House Bill 4502 authored by Rep. Bonito Singson seeks to amend Article 296 of the Labor Code by extending the period of probation from six months to two years.
Expectedly, it was met with opposition by labor leaders but, surprisingly, by the Department of Labor and Employment (DoLE) as well.
Their objection could reveal their common misperception that all employers are irresponsible and unscrupulous who cannot be trusted to look after the welfare of their employees.
However, no employer will unnecessarily prolong the probation period simply because it is permitted, but more so to prevent losing good probationers to competitors.
The Manual of Regular Private Schools allows a three-year probationary period for teachers, while the Labor Code prescribes only six months for industry workers. Yet, both are human workers driven by the same determination to excel in their work. Perhaps, the underlying reason for the difference in probation period is the belief that teaching is a more noble profession. But Catholic principles uphold the dignity of all honest labor. Even the old proverb says, “What is sauce for the goose must be sauce for the gander.”
Our schools churn out graduates who are world class leaders, scientists, innovators and educators to mention a few, which prove that longer probationary period for teachers has greatly contributed in honing their teaching skills to produce such illustrious graduates.
Extending probation period to two years — albeit still shorter than the teachers’ three — for industries is expected to yield the same pleasing result in higher workers’ competence and better quality of their production output.
Our country’s workforce is grossly undertrained. This is because out of 100 pupils that go through primary education, only 58 go to higher education and only eight eventually finish college and the rest take up Technical Vocational Education and Training or TVET courses. This results in the perennial problem of job skills mismatch.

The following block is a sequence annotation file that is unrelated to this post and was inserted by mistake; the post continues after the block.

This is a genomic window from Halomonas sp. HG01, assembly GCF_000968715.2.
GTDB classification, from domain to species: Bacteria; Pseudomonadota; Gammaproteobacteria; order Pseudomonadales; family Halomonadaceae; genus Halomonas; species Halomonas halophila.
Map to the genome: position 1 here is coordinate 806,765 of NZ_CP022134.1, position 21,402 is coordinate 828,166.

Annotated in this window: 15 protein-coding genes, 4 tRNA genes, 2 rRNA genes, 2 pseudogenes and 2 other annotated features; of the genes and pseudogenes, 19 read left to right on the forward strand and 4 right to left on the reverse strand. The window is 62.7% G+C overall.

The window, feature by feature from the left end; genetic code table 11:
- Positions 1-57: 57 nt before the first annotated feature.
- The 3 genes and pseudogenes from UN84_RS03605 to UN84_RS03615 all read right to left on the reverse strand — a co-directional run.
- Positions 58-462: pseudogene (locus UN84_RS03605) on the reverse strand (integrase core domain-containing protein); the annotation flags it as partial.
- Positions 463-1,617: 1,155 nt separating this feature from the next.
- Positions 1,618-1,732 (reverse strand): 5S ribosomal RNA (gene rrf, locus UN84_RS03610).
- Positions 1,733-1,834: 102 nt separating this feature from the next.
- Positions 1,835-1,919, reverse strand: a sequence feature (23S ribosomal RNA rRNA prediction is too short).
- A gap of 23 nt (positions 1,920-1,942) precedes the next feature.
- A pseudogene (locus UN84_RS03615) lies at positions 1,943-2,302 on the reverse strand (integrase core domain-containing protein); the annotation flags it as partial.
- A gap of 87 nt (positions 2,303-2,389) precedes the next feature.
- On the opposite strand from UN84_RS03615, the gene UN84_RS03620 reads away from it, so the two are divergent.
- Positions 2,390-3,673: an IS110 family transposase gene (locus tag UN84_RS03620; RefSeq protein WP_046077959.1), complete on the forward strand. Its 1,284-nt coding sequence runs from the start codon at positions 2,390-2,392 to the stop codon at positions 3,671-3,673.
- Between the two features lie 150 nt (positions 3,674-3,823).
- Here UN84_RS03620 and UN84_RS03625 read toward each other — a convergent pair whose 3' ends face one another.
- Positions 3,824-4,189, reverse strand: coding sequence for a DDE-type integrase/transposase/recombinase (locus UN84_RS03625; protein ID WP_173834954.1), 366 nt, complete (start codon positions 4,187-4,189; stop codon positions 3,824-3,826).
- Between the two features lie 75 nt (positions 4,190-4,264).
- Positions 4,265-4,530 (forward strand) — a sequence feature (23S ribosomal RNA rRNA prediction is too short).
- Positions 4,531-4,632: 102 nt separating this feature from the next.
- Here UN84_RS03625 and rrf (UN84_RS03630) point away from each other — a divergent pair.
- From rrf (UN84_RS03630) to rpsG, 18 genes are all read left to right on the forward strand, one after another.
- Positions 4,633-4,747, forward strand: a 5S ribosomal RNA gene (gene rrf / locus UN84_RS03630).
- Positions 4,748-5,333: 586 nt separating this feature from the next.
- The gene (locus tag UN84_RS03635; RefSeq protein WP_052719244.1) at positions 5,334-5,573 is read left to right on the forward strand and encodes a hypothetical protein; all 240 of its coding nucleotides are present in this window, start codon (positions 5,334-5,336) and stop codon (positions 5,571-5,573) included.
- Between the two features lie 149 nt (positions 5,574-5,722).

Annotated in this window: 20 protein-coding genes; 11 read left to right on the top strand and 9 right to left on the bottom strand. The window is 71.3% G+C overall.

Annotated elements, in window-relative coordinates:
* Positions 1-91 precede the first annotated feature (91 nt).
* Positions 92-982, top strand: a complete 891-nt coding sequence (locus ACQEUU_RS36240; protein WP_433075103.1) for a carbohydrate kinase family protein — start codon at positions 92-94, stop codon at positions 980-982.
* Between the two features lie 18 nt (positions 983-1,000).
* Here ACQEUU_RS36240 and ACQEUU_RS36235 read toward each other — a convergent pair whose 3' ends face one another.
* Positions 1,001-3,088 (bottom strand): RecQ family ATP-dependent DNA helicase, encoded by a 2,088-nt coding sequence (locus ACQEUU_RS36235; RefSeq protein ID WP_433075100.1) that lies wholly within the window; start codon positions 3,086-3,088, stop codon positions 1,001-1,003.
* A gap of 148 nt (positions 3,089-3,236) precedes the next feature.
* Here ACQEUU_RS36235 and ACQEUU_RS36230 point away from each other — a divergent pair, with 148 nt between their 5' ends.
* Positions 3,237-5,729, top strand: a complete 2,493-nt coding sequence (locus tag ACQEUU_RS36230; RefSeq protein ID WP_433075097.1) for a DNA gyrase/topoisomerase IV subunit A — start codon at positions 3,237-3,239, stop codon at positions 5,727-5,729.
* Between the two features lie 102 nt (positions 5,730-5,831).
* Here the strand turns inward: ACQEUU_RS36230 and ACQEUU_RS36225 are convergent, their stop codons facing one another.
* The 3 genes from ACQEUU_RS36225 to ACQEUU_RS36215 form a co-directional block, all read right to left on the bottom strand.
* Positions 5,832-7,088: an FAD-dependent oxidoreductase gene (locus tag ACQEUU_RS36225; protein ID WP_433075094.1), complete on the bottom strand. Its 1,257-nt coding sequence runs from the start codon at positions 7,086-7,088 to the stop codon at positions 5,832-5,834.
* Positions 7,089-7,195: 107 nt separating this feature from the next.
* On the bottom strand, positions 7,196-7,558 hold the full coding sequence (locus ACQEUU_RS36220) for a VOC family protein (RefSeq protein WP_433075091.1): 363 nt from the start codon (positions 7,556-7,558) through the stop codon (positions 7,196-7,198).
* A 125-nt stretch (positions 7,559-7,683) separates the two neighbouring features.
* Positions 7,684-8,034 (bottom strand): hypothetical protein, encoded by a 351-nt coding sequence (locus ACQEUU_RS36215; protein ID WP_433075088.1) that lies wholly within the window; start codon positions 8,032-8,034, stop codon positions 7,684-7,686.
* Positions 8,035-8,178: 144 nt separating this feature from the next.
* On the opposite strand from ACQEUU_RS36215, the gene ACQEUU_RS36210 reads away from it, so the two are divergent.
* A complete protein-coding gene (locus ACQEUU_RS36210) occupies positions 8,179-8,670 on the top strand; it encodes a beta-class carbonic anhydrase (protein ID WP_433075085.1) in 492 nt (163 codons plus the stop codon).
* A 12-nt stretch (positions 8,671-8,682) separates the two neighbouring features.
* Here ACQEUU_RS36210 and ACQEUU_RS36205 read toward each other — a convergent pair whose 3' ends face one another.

According to latest labor survey, almost half of our workforce are employed in the informal economy and they are outside the ambit of government-sponsored training centers. These workers get intensive technical training from private enterprises who cannot afford to adopt the formal two-year training program under the apprenticeship law, and they try to make use of the six-month probation period for on-the-job training.
However, experience shows that six months is unsatisfactorily inadequate to fully train workers. Thus, HB 4502 extending the probation period to two years will provide small and medium-size enterprises the flexibility to nurture the upskilling of probationers in full compliance with the labor law.
Presently, when trainees under probation fail to learn the craft within six months, employers are forced to terminate them before the end of the probation period for two reasons: first, securing DoLE approval to extend the period of probation — which the code allows — may face bureaucratic red tape, and second, dismissing a probationer turned regular employee is more difficult than divorcing a spouse.
Our tripartite partners need to trust micro, small and medium enterprises employers to responsibly carry out a longer probationary period, if necessary, without the limiting period of six months and its punitive consequences. It will ensure technically competent workers and fulfill workers aspirations for security of tenure.
Perhaps, the misplaced anxiety of labor leaders may not be about the threats of abuse by unprincipled employers, but the difficulty of recruiting probationers to be dues-paying union members even as the Labor Code and HB 4502 give such workers the same rights as regular employees.
HB 4502 is a small step that has a “liberating effect” on both employers and workers toward achieving production efficiency and providing job security. It will augment governments TVET program and companies should be encouraged instead of being threatened with the punitive clauses of the six-month probation period.
HB 4502 will face a long-drawn debate before it becomes law, but we hope Congressman Singson will have the fortitude to hurdle the ideological and misguided resistance of our social partners.